This blog describes one of our final journeys of 2010, hard to believe it was eight months ago now! It's incredible how quickly this year is flying by, we're six months into it today.
Barry and I are missing being on the waterways more than ever at the moment, as for the past two years at this time that's where we've been. In fact I was just saying to Barry today this will be the first full year that I've stayed in New Zealand without returning to England for at least 3-4 weeks to visit my family, since I emigrated in January 2005.
However, we know that time is and will continue to fly towards 2013 when we plan to be back buying another narrowboat and living on the waterways for the foreseeable future. In the meantime, we aim to keep our focus very much on living in the present and enjoying family, friends and opportunities here in New Zealand, as well as working on our financial strategies to flexibly earn a modest income to support us while we're afloat and mobile.
The temperature here is now sadly beginning to drop - great news for the ski fields though who are anxiously awaiting their first big snow falls. We're going to Queenstown, the adventure city, early in August for Barry's niece's wedding, so it'll definitely be more picturesque with white mountains as a back drop. Don't hold your breath for photos of me bungy jumping though - it ain't never gonna happen!
Next Wednesday we're flying down to the capital city of Wellington as I have a workshop on Thursday. We'll be mooching around the city together on the other days, and catching up with Tom and a few friends - I'll also be enjoying Barry's niece's hen night on the Saturday night. Lots to look forward to.
Wednesday 20 October
This morning reminded me of the song lines '... bright and crisp and even'; glorious blue skies but freezing! It must've been a maximum temperature of 1 degree Celsius, my ears and nose were soon numbed into submission.
Luckily we had a long stretch of canal with no locks, so the brightness of the day made it a glorious journey. Barry kept himself busy under the cratch doing his painting and other man-job things, while I relished our final full day's cruising.
Arriving at the bottom of the Stoke Bruene seven locks, we met up with NB Gertie being moved to it's new moorings in Banbury. The owner was a lovely man, very contentedly driving his pride and joy while his much younger wife and his more elderly mate worked the locks with Barry. He told me he'd retired from the Fire Service on a good pension, and adores his lifestyle. It was great to have another boat as company, especially as Jenny, his wife, went up and started the following lock each time as Barry and the builder friend concentrated on the current lock. So all I had to do was drive and steer the boat - easier said than done on occasions, manoeuvring both boats in tightly side by side, but mostly it was fine with not too much paint loss.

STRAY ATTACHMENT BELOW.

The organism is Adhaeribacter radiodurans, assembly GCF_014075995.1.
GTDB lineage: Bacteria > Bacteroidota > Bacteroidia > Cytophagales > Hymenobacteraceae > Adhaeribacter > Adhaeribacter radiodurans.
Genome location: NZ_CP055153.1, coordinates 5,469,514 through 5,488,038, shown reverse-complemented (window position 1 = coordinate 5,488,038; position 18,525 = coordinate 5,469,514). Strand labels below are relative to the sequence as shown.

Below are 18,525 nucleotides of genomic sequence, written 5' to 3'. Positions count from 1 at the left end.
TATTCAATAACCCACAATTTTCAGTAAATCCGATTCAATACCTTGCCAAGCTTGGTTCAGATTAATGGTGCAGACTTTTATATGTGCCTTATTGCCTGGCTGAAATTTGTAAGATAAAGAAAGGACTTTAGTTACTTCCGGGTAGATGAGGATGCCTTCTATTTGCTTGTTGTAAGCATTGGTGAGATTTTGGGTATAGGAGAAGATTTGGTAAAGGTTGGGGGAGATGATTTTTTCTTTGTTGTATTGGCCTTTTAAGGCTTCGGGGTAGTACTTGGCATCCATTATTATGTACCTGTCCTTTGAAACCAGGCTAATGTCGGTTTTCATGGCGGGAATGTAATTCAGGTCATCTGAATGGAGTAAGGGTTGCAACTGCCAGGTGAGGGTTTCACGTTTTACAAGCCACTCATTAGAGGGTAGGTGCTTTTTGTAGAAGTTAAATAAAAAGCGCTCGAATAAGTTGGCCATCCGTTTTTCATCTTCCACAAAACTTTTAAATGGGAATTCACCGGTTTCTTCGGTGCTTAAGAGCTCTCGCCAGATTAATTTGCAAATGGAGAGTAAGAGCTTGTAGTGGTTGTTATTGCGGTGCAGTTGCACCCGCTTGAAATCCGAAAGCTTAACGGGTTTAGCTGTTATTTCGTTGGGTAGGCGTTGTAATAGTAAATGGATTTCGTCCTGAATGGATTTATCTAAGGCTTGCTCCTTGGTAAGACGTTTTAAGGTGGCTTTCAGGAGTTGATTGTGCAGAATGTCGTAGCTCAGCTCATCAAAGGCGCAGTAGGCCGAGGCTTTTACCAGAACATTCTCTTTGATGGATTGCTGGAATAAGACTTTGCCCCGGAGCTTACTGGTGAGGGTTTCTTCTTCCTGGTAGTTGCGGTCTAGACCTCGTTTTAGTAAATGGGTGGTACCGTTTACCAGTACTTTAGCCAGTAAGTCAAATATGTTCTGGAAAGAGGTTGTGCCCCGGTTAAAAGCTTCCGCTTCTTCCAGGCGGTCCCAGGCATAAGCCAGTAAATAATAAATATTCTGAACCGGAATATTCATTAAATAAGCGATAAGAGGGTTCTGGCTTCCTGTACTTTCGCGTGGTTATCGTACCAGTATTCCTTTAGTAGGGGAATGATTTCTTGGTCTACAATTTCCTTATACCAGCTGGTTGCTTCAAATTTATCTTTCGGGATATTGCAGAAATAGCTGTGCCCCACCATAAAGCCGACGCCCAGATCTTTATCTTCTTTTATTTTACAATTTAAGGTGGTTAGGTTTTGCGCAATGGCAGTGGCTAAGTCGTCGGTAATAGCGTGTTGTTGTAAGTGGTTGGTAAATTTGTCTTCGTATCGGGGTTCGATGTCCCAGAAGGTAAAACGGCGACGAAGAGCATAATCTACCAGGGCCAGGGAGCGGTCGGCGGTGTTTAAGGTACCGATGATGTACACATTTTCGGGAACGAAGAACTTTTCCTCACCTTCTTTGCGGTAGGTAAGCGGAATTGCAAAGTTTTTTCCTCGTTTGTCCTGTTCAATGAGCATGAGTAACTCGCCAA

We arrived at Stoke Bruene around 1500hrs, had a spot of lunch, then walked to the famous National Waterways Museum, housed in a restored corn mill, which extols 200 years of history of the canals. As the price of entrance was £4.75, and our budget was running out, only Barry got to look around!
I, meanwhile, ambled along to the entrance to Blisworth Tunnel which we'll be travelling through tomorrow - by the time Barry emerged it was too late to move through the third longest tunnel on system as we wouldn't be able to see the light at the end in the dark!
... currently used as part of the museum display
Another look at 'The Navigation and the nearby lock
Charming thatched roof with a cunning thatcher's signature - a fox chasing a sheep!
A historic venue for some working boats
A proud owner keeps this one spruced up and spotless
We took the opportunity to walk around the fascinating canal side buildings and couldn't resist a stop for a drink or two at The Boat Inn. Incredibly the pub has been owned by the same family, the Woodward's, since 1877. It was such a magnificent old world pub, really authentic, with a skittle alley, stone floors and wonderful wood panelling all around. Adorning the walls were many old photos and a framed, hand written history of the pub hanging over a coal fire. There's something about a real fire that magnetises you, and I was soon mesmerised by the flames and extremely reluctant to venture back out into the cold!
Sandra in the authentic bar with a stone floor (watch where you're standing), and a game of skittles anyone?
There's a plaque in the middle of the stone bar room floor, where strangely someone's ashes are buried, saying "Have a drink on me!" - what a wicked sense of humour!